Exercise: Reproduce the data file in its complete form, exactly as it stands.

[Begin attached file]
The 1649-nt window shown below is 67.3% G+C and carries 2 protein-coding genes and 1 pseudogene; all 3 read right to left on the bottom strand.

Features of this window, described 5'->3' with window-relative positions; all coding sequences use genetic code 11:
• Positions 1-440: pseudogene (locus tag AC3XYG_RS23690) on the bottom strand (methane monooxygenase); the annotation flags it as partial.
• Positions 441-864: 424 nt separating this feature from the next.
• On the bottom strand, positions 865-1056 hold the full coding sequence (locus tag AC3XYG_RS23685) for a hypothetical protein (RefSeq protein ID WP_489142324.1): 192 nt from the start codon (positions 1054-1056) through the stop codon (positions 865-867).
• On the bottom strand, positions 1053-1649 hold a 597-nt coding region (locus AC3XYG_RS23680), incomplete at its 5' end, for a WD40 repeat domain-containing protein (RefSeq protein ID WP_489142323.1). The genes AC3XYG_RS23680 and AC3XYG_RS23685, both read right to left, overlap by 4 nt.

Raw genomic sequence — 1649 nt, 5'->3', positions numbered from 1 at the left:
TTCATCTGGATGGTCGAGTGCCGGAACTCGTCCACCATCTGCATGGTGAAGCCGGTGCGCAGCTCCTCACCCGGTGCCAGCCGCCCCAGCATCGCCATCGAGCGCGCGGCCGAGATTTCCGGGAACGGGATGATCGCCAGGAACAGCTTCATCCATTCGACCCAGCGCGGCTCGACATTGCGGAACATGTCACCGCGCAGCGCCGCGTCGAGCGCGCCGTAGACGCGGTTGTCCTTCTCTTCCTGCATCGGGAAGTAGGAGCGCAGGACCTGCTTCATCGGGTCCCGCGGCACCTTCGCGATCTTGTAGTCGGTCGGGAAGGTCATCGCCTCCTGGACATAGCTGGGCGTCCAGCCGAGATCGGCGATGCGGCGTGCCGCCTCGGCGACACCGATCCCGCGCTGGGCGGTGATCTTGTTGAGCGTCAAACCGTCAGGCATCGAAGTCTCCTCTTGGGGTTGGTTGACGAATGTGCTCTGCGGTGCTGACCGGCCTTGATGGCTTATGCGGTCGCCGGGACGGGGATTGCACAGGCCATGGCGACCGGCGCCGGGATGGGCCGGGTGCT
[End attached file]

The 1649-nt window shown below is 67.3% G+C and carries 2 protein-coding genes and 1 pseudogene; all 3 read right to left on the bottom strand.

Features of this window, described 5'->3' with window-relative positions; all coding sequences use genetic code 11:
• Positions 1-440: pseudogene (locus tag AC3XYG_RS23690) on the bottom strand (methane monooxygenase); the annotation flags it as partial.
• Positions 441-864: 424 nt separating this feature from the next.
• On the bottom strand, positions 865-1056 hold the full coding sequence (locus tag AC3XYG_RS23685) for a hypothetical protein (RefSeq protein ID WP_489142324.1): 192 nt from the start codon (positions 1054-1056) through the stop codon (positions 865-867).
• On the bottom strand, positions 1053-1649 hold a 597-nt coding region (locus AC3XYG_RS23680), incomplete at its 5' end, for a WD40 repeat domain-containing protein (RefSeq protein ID WP_489142323.1). The genes AC3XYG_RS23680 and AC3XYG_RS23685, both read right to left, overlap by 4 nt.

Raw genomic sequence — 1649 nt, 5'->3', positions numbered from 1 at the left:
TTCATCTGGATGGTCGAGTGCCGGAACTCGTCCACCATCTGCATGGTGAAGCCGGTGCGCAGCTCCTCACCCGGTGCCAGCCGCCCCAGCATCGCCATCGAGCGCGCGGCCGAGATTTCCGGGAACGGGATGATCGCCAGGAACAGCTTCATCCATTCGACCCAGCGCGGCTCGACATTGCGGAACATGTCACCGCGCAGCGCCGCGTCGAGCGCGCCGTAGACGCGGTTGTCCTTCTCTTCCTGCATCGGGAAGTAGGAGCGCAGGACCTGCTTCATCGGGTCCCGCGGCACCTTCGCGATCTTGTAGTCGGTCGGGAAGGTCATCGCCTCCTGGACATAGCTGGGCGTCCAGCCGAGATCGGCGATGCGGCGTGCCGCCTCGGCGACACCGATCCCGCGCTGGGCGGTGATCTTGTTGAGCGTCAAACCGTCAGGCATCGAAGTCTCCTCTTGGGGTTGGTTGACGAATGTGCTCTGCGGTGCTGACCGGCCTTGATGGCTTATGCGGTCGCCGGGACGGGGATTGCACAGGCCATGGCGACCGGCGCCGGGATGGGCCGGGTGCT